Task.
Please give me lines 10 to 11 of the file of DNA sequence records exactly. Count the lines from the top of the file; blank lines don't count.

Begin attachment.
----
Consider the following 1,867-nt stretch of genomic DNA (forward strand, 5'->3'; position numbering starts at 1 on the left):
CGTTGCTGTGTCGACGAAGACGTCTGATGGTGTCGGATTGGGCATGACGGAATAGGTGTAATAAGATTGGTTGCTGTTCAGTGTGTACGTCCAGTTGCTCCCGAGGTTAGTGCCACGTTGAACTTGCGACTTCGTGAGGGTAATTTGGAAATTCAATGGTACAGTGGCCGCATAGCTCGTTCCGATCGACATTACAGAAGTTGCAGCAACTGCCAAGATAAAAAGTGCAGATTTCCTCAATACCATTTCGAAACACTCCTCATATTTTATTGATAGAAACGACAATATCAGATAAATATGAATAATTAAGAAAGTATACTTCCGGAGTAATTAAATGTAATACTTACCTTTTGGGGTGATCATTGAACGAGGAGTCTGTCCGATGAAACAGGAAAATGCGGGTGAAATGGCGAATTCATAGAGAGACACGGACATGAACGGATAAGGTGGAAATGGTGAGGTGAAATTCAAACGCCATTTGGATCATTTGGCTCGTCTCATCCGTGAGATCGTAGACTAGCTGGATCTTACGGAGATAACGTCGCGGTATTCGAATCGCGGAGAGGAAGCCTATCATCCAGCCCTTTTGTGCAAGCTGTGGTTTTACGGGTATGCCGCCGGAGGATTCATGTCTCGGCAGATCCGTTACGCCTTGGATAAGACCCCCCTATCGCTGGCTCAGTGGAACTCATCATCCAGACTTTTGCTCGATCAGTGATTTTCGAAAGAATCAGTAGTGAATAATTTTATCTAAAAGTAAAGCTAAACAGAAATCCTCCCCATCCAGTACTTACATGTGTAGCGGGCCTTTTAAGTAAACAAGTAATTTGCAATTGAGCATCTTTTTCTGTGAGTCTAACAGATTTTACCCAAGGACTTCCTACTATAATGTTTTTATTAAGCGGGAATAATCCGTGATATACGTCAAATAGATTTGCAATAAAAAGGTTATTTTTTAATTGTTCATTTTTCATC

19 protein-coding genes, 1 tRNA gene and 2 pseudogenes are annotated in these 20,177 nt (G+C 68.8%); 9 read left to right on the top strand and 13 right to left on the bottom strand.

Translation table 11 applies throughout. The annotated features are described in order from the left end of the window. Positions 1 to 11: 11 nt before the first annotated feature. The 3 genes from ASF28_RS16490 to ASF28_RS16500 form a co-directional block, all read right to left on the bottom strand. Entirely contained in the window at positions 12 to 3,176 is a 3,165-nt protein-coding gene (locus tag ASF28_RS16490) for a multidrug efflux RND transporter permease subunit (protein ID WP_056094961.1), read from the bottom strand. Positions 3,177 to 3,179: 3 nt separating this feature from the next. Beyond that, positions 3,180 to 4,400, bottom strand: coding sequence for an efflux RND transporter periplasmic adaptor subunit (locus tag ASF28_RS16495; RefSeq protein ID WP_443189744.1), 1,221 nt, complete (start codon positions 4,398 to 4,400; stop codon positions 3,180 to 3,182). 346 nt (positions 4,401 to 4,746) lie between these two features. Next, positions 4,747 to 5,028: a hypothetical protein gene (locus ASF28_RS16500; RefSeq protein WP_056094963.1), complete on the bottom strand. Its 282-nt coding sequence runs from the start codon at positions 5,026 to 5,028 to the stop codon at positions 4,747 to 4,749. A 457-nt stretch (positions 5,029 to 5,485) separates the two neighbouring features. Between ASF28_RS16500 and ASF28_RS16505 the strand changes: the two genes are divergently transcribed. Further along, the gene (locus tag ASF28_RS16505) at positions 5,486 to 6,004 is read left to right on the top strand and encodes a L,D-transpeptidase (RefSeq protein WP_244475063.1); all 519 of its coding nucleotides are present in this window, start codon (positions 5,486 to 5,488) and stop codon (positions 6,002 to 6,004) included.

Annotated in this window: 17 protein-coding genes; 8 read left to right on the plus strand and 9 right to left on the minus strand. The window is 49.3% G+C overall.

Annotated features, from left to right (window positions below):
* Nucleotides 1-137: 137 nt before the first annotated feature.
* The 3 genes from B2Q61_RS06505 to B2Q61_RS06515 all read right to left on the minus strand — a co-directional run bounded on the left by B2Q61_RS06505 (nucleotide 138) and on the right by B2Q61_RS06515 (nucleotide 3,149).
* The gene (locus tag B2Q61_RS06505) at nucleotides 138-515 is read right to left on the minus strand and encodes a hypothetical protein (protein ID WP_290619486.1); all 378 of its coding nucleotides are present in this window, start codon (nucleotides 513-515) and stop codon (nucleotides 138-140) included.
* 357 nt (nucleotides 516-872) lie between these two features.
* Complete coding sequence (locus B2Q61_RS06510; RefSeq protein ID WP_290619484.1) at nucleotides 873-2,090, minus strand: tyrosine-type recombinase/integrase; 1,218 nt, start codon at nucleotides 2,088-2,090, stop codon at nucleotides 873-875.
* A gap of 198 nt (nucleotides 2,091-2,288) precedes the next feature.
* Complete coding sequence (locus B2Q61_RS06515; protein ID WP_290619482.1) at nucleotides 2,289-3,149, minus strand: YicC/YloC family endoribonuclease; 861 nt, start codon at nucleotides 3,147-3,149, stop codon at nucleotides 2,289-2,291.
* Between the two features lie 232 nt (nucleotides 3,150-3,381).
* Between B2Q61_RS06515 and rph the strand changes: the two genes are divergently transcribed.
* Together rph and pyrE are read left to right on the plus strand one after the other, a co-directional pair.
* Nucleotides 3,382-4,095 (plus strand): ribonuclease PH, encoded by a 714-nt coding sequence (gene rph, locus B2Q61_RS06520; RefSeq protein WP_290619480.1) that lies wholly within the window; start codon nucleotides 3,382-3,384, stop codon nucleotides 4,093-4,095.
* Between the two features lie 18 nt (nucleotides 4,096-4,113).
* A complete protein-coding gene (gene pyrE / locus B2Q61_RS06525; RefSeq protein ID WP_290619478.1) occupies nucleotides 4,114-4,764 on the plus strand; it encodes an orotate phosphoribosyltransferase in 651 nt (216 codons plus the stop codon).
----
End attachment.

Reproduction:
* 357 nt (nucleotides 516-872) lie between these two features.
* Complete coding sequence (locus B2Q61_RS06510; RefSeq protein ID WP_290619484.1) at nucleotides 873-2,090, minus strand: tyrosine-type recombinase/integrase; 1,218 nt, start codon at nucleotides 2,088-2,090, stop codon at nucleotides 873-875.